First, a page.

--On Wednesday, 12 January, 2005 08:22 -0800 EKR <ekr@xxxxxxxx>
> Sorry to be difficult, but no.
> I'd like people to explain why they think that the BCP should
> impose a bias towards outsourcing as opposed towards doing
> things in the most efficient way possible.
Personally, I've never been convinced that outsourcing is going
to be generally optimal. It isn't clear that it saves money in
the general case and may create additive management (including
accounting and administrative) cost overheads -- our (the
IASA's) costs to manage the oursourcing organization (*see
footnote) and that organization's costs to manage the people
doing the work.
In addition, for the key standards secretariat functions (I
refuse to use "Clerk" here because I think it prejudges what
those functions should be in our environment), I think we may
discover that we need to have those functions in-house, not
because of costs, but because we may want to be in a position to
have the IAD (or Exec Dir) apply very specific close supervision
of individuals and, in the worst case, single someone out and
say "you are not doing your job, correct it or you are out of
here". With an intermediate organization, you generally can't
do that without firing the organization itself (although you can
hold a lot of nice meetings trying to get the organization to
correct the problem) and, if you can do it, you risk a
"statutory employee" situation, which is usually the worst of
all possible worlds.
So we probably agree: my preference would be to drop all of the
"outsourcing bias" language, retain the notion of zero-basing
everything on an annual basis, expect the IAOC to be public
about the reasons for any employee slots or contracts and why
they are the best (optimal, which may go beyond "efficient")
ways to accomplish those functions, and stop there.
I suggested the text that Harald adapted because my impression
at the time was that a decision had already been made to play
out the "one employee" doctrine as a primary principle and that
we weren't going to get unstuck from that mentality, even if
there were a few more employees than that. But perhaps this is
than and that is now and we should reopen this.
*footnote: I think the document may be confusing (I hope not
confused, and I trust it isn't deliberate) as to whether all of
these pointers to "outsourcing" imply
-- hire an organization, with its own staff, etc., to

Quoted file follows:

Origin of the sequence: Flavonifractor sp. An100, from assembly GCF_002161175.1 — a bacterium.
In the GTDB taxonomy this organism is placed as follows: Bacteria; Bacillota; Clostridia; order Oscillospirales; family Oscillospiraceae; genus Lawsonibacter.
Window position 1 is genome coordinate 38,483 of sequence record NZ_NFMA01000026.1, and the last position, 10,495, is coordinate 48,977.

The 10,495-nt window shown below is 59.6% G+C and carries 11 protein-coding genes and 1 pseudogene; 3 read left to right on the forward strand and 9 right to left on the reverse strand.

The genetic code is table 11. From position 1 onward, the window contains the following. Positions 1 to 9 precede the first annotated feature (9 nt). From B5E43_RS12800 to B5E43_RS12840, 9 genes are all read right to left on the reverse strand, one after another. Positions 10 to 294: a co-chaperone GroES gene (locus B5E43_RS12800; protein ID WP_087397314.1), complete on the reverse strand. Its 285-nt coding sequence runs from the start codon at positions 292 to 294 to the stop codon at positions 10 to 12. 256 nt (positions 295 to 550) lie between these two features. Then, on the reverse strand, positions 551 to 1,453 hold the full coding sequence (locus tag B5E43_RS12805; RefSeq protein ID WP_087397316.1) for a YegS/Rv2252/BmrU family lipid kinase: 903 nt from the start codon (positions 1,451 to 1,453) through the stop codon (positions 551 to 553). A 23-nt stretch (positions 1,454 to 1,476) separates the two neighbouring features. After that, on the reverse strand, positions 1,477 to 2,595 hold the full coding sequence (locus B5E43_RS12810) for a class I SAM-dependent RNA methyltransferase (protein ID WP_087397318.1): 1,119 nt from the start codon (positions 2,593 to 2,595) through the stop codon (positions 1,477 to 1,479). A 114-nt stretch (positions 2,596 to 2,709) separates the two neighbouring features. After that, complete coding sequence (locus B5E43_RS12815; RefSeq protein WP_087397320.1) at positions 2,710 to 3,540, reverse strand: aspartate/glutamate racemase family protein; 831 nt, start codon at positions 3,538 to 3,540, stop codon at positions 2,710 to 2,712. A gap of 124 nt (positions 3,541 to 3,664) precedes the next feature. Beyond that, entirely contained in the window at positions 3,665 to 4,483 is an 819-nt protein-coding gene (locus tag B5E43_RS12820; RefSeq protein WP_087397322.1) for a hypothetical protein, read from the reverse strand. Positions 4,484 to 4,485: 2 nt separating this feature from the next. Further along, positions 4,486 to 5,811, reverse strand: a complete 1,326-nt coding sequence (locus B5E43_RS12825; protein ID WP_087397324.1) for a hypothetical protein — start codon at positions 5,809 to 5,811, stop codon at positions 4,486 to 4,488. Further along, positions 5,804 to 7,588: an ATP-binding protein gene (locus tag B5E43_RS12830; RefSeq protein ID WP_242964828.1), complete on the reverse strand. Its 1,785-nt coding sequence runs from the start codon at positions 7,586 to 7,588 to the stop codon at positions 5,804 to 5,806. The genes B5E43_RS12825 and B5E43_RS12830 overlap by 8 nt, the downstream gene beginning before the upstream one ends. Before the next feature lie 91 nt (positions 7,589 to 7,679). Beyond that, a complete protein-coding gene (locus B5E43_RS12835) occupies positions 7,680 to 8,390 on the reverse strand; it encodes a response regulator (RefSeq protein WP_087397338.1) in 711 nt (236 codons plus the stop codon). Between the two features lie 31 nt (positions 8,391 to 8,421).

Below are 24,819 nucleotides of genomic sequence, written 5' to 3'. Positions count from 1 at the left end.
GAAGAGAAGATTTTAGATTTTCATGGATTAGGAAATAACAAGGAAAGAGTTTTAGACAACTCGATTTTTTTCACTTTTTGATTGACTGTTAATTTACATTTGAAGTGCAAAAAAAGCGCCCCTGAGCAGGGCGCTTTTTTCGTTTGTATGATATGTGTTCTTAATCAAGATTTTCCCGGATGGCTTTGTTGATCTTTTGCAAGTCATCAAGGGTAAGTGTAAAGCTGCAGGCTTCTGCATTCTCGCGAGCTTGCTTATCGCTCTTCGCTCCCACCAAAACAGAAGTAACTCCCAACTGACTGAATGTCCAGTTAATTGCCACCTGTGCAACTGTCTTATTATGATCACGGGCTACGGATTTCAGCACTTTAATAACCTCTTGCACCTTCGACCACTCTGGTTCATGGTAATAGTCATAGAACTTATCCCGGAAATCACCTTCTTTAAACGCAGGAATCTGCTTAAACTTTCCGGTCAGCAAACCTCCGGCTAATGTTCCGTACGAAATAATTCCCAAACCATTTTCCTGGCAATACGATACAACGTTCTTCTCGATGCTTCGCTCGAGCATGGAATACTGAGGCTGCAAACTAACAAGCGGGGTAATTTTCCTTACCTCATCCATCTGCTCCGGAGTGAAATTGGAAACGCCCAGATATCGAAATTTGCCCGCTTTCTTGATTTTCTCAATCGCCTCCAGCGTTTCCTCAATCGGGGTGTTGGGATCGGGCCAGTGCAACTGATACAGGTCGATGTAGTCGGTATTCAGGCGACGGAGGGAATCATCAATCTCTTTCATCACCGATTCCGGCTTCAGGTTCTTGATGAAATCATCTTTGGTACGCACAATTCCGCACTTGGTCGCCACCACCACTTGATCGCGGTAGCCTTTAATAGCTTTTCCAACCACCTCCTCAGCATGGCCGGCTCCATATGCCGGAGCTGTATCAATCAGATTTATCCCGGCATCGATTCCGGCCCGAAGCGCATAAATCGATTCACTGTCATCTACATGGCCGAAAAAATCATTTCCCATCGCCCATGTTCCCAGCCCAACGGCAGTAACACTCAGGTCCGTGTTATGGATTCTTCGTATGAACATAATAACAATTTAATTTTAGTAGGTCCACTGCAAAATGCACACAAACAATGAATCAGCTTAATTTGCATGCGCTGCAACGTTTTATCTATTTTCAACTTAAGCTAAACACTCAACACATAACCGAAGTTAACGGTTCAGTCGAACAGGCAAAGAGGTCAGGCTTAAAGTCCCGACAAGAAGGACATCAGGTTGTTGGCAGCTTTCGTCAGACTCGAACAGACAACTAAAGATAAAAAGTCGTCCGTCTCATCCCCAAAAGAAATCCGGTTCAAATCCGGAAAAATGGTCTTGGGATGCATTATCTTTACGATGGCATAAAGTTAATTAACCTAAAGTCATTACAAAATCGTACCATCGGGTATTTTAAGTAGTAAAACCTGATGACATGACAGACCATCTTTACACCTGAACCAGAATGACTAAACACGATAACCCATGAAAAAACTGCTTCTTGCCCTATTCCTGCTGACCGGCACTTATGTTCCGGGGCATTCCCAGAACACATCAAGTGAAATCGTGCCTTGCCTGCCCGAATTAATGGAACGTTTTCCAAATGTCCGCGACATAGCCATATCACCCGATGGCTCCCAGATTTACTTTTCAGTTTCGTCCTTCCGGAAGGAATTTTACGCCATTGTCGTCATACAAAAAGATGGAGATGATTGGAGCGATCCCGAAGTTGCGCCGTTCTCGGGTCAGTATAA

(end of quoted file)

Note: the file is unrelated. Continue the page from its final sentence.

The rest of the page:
perform a particular function, or
-- hire a collection of individuals, but on a putative
independent contractor basis, rather than employees
I have generally assumed that we are talking about the first
model because it does transfer some group management functions
out of the organization, with the IAD needing on "only" make
sure the organization is doing its job and because it ought to
be possible to write contracts in which the organization gives
us some protection against people dropping out or being subject
to truck fade without our having to assume all of the marginal
or contingency expenses. It can work especially well when the
nature of the role, reflected in the outsourcing agreement, is
(as with the RFC Editor today) "we reach agreement about the
job, go off and do it and determine details more or less as you
see fit, and we will review things a few times a year".
The second looks nice on paper, and _may_ permit faster
terminations if there are problems. But it usually turns out to
be a negative experience when someone is doing a job that
requires regular interactions, calibration, and review/ signoff
of individual decisions. But it rarely saves money and may
increase aggravation costs unless those conditions are met and
provides us zero protection against truck fade since the IAD
isn't even in a position to organize cross-training, etc.,
without an extremely high risk of having the contractors treated
as employees for tax, benefit, and working conditions purposes.
If we are going to leave "outsourcing" language in the BCP, it
might be good to explain what is intended, or at least to add
to the list of expectations of the IAOC that they will document
and justify those decisions.
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